Opinions: The last word: Not in our house

Mary Kay Gagnepain, editor-in-chief

As the new editor-in-chief of the EHS-hub, I recently worked on a staff editorial about the vandalism that occurred two weeks ago (soon to be published). It was summer, and we hadn’t met as a staff yet. The task made me feel uncomfortable.

While I was heated about the destruction to my school and how it reflected on our student body image, truthfully, a part of me thought it was funny.

I just wish it hadn’t been our house. Do the stupid and funny in the privacy of your own home.

I guess that is what made me feel even more uneasy, the fact that I found myself finding the humor in something so horrible.

When certain actions take place, they solicit specific reactions. For instance, when a death occurs, everyone in that community will feel the heartache inflicted; it’s just natural.

But what do you do when your natural reaction to an incident doesn’t correspond with the “right” reaction?

I vacillated with that idea for some time. Do I write an editorial scorning the vandals for their childish actions or do I write an editorial talking about how we should move on and let bygones be bygones?

The members of our community who defaced our campus are members of our community, after all. If I did something regretfully stupid, I would hope the community would forgive me. I mean, we are teenagers. By our very natures we make stupid mistakes and suffer from a lack of clear judgement.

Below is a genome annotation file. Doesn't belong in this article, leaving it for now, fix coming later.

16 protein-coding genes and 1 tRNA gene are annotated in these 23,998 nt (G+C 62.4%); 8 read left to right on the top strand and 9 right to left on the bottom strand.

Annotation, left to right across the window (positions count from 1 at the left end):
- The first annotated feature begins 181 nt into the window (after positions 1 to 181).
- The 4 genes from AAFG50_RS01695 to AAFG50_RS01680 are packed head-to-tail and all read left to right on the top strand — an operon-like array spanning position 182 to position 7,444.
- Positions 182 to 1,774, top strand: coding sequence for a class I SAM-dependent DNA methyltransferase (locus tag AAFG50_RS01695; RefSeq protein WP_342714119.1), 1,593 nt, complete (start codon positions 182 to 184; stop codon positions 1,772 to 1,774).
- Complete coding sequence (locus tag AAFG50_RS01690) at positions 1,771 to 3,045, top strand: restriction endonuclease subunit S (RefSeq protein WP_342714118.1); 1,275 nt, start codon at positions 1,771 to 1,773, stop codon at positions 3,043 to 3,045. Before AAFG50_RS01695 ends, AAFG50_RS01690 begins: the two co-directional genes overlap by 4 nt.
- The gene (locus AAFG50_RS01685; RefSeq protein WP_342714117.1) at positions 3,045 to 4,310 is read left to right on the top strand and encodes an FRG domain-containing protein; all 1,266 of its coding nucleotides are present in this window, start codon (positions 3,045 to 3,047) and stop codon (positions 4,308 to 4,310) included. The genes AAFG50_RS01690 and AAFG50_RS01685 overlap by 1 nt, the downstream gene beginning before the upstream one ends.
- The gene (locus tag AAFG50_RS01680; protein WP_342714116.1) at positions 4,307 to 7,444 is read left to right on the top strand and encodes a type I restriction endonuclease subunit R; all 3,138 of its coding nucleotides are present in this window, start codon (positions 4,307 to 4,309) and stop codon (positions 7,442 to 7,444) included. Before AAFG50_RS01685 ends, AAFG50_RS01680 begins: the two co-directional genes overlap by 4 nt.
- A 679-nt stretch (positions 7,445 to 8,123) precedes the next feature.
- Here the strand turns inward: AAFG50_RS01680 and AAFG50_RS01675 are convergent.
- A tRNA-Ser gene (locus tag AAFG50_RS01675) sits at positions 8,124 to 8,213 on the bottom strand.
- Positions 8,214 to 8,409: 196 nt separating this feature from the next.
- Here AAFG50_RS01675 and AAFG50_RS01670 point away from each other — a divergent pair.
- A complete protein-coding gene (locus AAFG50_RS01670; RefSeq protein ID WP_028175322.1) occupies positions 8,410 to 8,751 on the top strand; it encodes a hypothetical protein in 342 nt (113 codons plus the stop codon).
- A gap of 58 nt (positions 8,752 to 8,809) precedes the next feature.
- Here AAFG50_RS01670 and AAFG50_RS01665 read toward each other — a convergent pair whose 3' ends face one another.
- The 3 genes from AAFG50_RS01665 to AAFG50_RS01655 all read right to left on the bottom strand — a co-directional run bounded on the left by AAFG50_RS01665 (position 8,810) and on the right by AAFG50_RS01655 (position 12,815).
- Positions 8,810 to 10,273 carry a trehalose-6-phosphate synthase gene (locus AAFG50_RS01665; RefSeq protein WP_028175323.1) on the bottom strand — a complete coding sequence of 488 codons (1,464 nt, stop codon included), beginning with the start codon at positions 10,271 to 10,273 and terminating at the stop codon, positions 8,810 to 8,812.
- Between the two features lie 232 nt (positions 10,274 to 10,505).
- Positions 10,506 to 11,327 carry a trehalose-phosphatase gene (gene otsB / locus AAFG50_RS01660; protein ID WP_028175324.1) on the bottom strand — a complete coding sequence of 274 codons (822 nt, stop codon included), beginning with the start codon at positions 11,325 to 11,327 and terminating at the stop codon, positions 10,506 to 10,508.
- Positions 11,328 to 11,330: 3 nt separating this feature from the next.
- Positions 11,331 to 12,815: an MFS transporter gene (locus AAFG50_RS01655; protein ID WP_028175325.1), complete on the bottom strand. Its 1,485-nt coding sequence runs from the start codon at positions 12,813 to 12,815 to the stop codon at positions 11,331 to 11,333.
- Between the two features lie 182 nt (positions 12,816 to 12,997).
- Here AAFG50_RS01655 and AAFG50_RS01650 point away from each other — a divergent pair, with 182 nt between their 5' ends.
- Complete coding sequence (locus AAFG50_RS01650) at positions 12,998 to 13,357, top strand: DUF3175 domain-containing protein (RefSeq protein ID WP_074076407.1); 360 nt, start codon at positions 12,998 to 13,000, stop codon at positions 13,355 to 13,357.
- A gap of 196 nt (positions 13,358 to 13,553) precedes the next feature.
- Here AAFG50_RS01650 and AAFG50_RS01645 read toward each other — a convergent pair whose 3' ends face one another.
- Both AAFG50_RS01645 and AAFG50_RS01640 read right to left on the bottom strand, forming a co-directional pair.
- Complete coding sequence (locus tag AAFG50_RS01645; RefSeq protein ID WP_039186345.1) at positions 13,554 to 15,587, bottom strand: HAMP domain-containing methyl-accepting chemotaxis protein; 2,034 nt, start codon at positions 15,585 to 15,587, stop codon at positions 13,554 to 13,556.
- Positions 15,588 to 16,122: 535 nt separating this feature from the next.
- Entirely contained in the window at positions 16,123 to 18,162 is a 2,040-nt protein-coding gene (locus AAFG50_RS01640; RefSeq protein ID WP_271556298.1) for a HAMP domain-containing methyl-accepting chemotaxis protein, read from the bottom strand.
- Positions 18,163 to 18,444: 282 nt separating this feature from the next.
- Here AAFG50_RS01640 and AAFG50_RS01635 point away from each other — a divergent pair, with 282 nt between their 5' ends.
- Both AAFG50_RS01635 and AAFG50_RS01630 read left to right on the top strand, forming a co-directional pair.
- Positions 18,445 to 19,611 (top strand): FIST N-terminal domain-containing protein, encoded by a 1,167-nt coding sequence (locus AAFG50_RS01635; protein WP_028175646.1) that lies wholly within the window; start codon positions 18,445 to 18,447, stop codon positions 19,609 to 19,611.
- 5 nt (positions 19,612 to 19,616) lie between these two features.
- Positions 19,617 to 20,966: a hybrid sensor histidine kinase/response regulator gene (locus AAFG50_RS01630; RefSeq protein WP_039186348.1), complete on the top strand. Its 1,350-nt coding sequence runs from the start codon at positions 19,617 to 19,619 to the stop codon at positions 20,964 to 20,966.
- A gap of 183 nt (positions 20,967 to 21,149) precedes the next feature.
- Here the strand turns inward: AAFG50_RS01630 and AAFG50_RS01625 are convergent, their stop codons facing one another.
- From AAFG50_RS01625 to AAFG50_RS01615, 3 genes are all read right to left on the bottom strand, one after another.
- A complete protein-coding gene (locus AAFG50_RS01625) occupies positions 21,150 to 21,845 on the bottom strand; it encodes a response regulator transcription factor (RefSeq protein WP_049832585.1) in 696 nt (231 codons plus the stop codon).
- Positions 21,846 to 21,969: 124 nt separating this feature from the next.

What makes these vandals’ actions unforgivable is their malicious intent. The destruction was just plain mean.

I am friends with one of the students who committed the vandalism. I don’t want anything too major to happen to him, but I am also embarrassed to say that I am friends with one of the guys that vandalized my school.

The story broke, and Mrs. Elisha Strecker, my adviser, and I communicated as I coordinated the coverage of it.

When Fox 2 reported the culprits were three boys and a girl, Mrs. Strecker said, “I think it was dumb boys.”

I argued we couldn’t single out one gender. A girl could do this, too. She was convinced due to the nature of the graphics drawn that the vandals were boys.

“Dumb boys will do dumb boy things,” she said. And she was right.

I try to accept people for who they are, flaws included. And I will maintain that friendship despite what he did because I acknowledge we all have an idiot inside of us. Even me.

Some of us just reign that idiot in better than others.